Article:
But fear not, as there are ways to fix this. And we don’t even need to throw away the whole composition over inheritance pattern.

Fixing the performance issues

Now that we understand the reason for the performance issues, it’s time to fix them. Since all these issues rise from the composition over inheritance pattern, an obvious “fix” would be to simply not use this pattern and move to something else, e.g. an entity component system. At this point we can basically overhaul the whole game engine itself – and that is not always an option. However, there is also the option to go for a mixture of both patterns, where you introduce components only for performance-critical aspects of entities and use composition over inheritance for everything else.

In our case, we decided to split the drawing and collision aspects of entities into separate components:

  • The drawing aspect is enclosed into Sprite components
  • The collision aspect is enclosed into CollEntry (Collision Entry) components

Both the Sprite and CollEntry components are free from any class hierarchy – there is only one class for each component, which is used for all entities. This is essential to make this fix work.

Entity properties are distributed among the entity class and the two new components. Since the drawing and collision aspects take a major share of these properties, the size of the entities class is greatly reduced.


To retain control over all properties, the entity will simply keep a reference to both the Sprite and CollEntry components

Finally, performance-critical algorithms of the game engine are modified to work on the new components only: the collision detection operates on CollEntries and the rendering on Sprites.

And that is all. In practice, these modifications demand a huge amount of code refactoring. However, most of these changes are of syntactical nature, e.g. “this.pos.x” needs to be changed to “this.coll.pos.x”, whereas “coll” is the reference to the CollEntry from within the entity. We managed to refactor our (fairly blown up) game code in about 2 days.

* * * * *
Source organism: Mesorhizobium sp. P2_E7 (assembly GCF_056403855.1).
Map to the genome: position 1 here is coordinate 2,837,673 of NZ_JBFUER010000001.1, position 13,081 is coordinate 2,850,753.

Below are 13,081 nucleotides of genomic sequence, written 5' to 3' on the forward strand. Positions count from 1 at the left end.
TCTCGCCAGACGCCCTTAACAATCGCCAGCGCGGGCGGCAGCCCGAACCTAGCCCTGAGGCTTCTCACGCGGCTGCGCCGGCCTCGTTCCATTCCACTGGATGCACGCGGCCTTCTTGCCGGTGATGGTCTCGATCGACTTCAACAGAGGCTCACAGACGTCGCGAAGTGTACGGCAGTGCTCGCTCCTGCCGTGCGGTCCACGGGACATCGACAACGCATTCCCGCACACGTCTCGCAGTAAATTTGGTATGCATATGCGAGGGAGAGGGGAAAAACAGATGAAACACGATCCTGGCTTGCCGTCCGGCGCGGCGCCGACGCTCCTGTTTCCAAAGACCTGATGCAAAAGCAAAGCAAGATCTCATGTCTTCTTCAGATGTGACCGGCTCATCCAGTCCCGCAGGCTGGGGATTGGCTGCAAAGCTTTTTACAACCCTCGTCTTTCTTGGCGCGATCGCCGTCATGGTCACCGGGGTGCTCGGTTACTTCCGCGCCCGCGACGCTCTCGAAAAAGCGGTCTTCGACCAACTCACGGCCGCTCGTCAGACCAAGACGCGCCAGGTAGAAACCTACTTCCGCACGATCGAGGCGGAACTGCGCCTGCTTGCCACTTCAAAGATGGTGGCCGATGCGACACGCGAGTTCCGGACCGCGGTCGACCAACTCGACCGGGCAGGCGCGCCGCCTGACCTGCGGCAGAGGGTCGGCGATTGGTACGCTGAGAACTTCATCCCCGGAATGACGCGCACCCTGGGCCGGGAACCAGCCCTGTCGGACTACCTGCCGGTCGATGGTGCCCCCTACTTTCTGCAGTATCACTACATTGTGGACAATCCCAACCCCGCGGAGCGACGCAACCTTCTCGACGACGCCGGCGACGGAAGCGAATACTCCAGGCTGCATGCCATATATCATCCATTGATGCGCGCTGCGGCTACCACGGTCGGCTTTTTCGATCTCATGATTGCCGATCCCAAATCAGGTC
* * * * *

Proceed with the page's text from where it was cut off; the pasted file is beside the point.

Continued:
Performance results

Optimizing JavaScript is tricky, since JavaScript engines do a lot of optimizations by themselves. This makes it more important than ever to avoid premature optimizations. You never exactly know what impact your changes will have on the overall performance. In our case, we detected the bottlenecks by comparing profiling results of the TechDemo++ and the current WIP version of CrossCode. Finally, to be certain that our optimizations did in fact help, we compared the overall performance before and after the changes.

First, we compared the collision performance before and after we introduced CollEntries. For this we used a collision stress-test, where plenty of NPCs were simply running against each other:


We got the following results:

As you can see, we got a general improvement for all browsers. Especially the performance in Chrome increased a lot.

Second, we applied a similar optimization in our GUI system, where we extracted the most common parameters from the GUI base class into a separate Gui Hook class.
Again we used a stress-test, displaying the part of our menu with the most visible content:


Again, we got a general improvement:

Interesting: even though we basically applied the same optimization, we get more speedup in the other browsers this time, especially in Firefox. We have no idea why that is, really. Again, JavaScript performance is kinda like black magic - it's hard to tell why exactly things become faster.

Moral of the story

So what did we learn from all of this? How about: Drop composition over inheritance because it is slow! Right?

Frankly, we wouldn't make this kind of statement. It is clear now that approaches such as the entity component system are a better choice with respect to performance. However, composition over inheritance still has other advantages. For instance, we think that our inheritance based entity classes are much easier to read and understand. In the end inheritance will only lead to performance problems if your game reaches a high degree of complexity. So if your game only includes a small number of entities with a low number of properties (something close to the regular impact.js engine), you'll be fine. And even if you arrive at complex territory, you can still isolate bottlenecks and apply improvements as described in this article.

So in the end: there is no need to drop composition over inheritance all together.

And this concludes our technical report about performance!
I hope you learned something new about the wild and frustrating world of high performance JavaScript.

Until next time!


Thank you for taking the time to post your experiences in detail. Specially HTML5 optimization. Great Job!

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Great read.